The United States is running behind schedule in the tornado numbers department this year. Will the quiet trend we have seen thus far continue as we head into April, and May? We might see a few strong Thunderstorms towards the end of this week but nothing too severe.
Looking out into April and May, the more predictable El Niño-Southern Oscillation (ENSO), Pacific Decadal Oscillation (PDO), and Atlantic Multidecadal Oscillation (AMO) indices provide a better look at how things might work out for the remaining two-thirds of spring.
As the extreme blocking pattern relaxes, will La Niña make a grand return to being the main driver of April and May weather?
The La Niña provides a decent background state of the atmosphere, but we need more than that to make a forecast! Let’s take a look at the PDO and AMO.
The AMO is fairly positive at the moment, which can be seen in the yellows, oranges, and reds in the Gulf of Mexico and the western and central Atlantic in the image above. The PDO was somewhat positive through most of the winter, which helped cause California to be drier than normal. However, the past couple of weeks have dropped sea surface temperatures along the West Coast as seen by the more prominent blue (cooler) anomalies along the West Coast, indicating that the PDO is becoming more neutral.
Checking in on the current drought conditions across the country, there are notable drought conditions in the Southwest and much of the Plains.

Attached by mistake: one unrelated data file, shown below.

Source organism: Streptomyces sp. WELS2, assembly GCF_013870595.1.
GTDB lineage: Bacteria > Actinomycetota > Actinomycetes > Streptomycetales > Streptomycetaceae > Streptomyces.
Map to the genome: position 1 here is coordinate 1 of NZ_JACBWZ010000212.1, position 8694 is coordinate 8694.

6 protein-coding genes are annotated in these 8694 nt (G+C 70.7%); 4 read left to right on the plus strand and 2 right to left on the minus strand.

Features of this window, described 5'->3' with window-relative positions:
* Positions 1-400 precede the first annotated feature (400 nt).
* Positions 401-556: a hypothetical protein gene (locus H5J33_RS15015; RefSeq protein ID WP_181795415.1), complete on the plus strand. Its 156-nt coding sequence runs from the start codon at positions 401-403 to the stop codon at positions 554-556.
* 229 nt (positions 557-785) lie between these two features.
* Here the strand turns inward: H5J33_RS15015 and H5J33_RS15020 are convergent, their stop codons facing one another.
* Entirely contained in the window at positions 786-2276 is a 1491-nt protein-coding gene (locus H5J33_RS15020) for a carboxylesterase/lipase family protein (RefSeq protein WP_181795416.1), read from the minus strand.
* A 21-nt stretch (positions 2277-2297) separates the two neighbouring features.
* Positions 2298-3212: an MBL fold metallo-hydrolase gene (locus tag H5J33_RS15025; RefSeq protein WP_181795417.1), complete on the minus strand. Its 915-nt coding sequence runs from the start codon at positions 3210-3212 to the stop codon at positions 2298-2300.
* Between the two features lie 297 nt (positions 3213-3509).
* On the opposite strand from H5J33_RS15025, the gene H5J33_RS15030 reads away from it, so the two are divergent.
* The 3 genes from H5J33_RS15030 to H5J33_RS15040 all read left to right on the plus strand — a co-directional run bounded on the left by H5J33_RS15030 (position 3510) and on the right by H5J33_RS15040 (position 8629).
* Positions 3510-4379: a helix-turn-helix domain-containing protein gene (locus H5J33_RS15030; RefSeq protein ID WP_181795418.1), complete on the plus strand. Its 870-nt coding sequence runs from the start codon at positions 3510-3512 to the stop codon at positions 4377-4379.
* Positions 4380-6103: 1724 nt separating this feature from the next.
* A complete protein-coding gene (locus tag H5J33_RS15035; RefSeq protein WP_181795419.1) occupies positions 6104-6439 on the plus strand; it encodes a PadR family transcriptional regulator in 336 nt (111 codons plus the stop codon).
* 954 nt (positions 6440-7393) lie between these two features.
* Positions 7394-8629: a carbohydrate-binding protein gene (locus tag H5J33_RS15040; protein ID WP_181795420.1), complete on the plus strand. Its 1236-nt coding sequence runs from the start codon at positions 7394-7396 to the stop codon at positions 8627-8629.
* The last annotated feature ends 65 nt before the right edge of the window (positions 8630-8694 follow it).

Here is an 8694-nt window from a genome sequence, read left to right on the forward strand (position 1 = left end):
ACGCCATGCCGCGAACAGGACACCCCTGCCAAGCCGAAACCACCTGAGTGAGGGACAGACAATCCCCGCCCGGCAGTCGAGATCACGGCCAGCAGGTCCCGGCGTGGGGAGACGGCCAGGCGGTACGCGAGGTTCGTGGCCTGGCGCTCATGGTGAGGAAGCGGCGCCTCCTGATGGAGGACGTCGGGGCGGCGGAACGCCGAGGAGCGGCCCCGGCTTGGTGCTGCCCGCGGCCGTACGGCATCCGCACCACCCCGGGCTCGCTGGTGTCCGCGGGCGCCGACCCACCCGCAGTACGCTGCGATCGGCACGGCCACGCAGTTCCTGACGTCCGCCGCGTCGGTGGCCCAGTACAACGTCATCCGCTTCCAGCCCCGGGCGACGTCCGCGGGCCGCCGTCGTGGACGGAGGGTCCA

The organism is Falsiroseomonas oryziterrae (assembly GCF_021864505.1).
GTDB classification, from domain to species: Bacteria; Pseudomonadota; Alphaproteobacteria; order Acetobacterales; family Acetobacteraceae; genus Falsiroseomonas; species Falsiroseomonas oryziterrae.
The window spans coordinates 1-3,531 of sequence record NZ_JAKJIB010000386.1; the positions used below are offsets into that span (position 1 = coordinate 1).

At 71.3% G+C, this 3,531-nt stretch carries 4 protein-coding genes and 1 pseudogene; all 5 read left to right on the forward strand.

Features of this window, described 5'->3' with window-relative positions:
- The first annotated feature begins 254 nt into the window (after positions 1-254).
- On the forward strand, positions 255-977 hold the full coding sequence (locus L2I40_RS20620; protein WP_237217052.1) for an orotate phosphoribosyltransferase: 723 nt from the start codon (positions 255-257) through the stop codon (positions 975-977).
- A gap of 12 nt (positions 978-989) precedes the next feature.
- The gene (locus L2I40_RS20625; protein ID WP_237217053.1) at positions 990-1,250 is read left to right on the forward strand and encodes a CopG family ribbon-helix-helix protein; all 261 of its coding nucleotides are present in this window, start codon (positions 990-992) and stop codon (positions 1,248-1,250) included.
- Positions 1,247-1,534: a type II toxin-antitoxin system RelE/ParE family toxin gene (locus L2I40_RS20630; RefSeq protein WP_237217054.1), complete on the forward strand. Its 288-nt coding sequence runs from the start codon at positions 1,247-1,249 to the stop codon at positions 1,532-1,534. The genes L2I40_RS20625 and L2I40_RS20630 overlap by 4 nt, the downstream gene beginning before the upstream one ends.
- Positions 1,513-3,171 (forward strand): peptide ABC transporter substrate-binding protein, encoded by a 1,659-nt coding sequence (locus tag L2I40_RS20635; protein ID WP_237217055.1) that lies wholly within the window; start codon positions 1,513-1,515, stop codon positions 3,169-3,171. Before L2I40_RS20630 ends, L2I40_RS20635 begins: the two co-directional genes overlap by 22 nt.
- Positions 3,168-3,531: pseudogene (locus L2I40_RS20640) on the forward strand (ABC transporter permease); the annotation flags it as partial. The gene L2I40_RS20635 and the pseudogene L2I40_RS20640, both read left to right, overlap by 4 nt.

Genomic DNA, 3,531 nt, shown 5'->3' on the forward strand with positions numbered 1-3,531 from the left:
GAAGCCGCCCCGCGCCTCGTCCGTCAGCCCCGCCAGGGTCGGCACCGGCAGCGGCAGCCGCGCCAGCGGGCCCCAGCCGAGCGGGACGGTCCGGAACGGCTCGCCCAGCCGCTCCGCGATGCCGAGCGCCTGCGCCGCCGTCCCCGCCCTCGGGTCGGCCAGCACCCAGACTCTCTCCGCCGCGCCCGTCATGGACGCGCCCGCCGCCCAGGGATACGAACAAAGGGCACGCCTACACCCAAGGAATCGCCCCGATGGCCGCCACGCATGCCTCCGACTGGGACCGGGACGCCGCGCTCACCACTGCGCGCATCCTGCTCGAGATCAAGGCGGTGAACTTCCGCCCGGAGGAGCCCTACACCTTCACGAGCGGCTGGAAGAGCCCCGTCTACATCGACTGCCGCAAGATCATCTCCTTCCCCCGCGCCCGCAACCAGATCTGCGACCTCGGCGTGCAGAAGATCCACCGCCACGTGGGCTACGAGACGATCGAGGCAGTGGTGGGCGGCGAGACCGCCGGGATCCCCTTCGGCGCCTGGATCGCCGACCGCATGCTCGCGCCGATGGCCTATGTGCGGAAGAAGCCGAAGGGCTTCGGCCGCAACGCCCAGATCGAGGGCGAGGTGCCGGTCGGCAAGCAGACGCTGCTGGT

Drought can help create warmer and drier than normal conditions, which brings about greater dewpoint depressions at the surface, and thus higher cloud bases. The higher the cloud base, the harder it is for a circulation to reach the ground to become a tornado. While not as extreme as the drought in 2014, the current drought does cover much of the same region. The drought helped contribute to 2014’s below normal spring tornado count.
So what do we get with a borderline moderate La Niña, a positive AMO, and drought conditions in the Southwest?
Weighing the current conditions and analogs based on several long-range predictors, here is a look at the potential overall pattern from March through May:
The pattern above generally favors a more active tornado pattern in the Mississippi Valley and the Southeast, while the more classic chase territory of the central and southern Plains could certainly end up quieter than normal.
While most March and April analogs favored a quieter than normal conditions, 2006 was a notably active exception. Heading into May, the tornado count was normal to below normal. April has the potential for higher than normal tornado activity, but whatever gains that might occur in April could get wiped out by a quieter than normal May.
So what’s to stop this from being a more explosive year like 2008 or 2011? One major factor is the PDO, which although seems to be trending more neutral at the moment, has generally been positive in recent months. The PDO was firmly negative in 2008 and 2001 throughout the winter and spring months, which allowed storms to take a more favorable path across the southern U.S. instead of having to drop in from the Northwest like many storms in a +PDO regime do. However, if we do end up with a more persistent -PNA pattern that allows more storms to dig into the Southwest and brings more Gulf moisture into the central and eastern U.S., late March through May could become a more prolific tornado producer.
Odds of the tornado count ending up below/near/above the normal of 511 tornadoes (1991-2010 average) for meteorological spring:
Below normal: 35% (less than 460 tornadoes)
Near normal: 50% (between 460 and 550 tornadoes)
Above normal: 15% (above 550 tornadoes)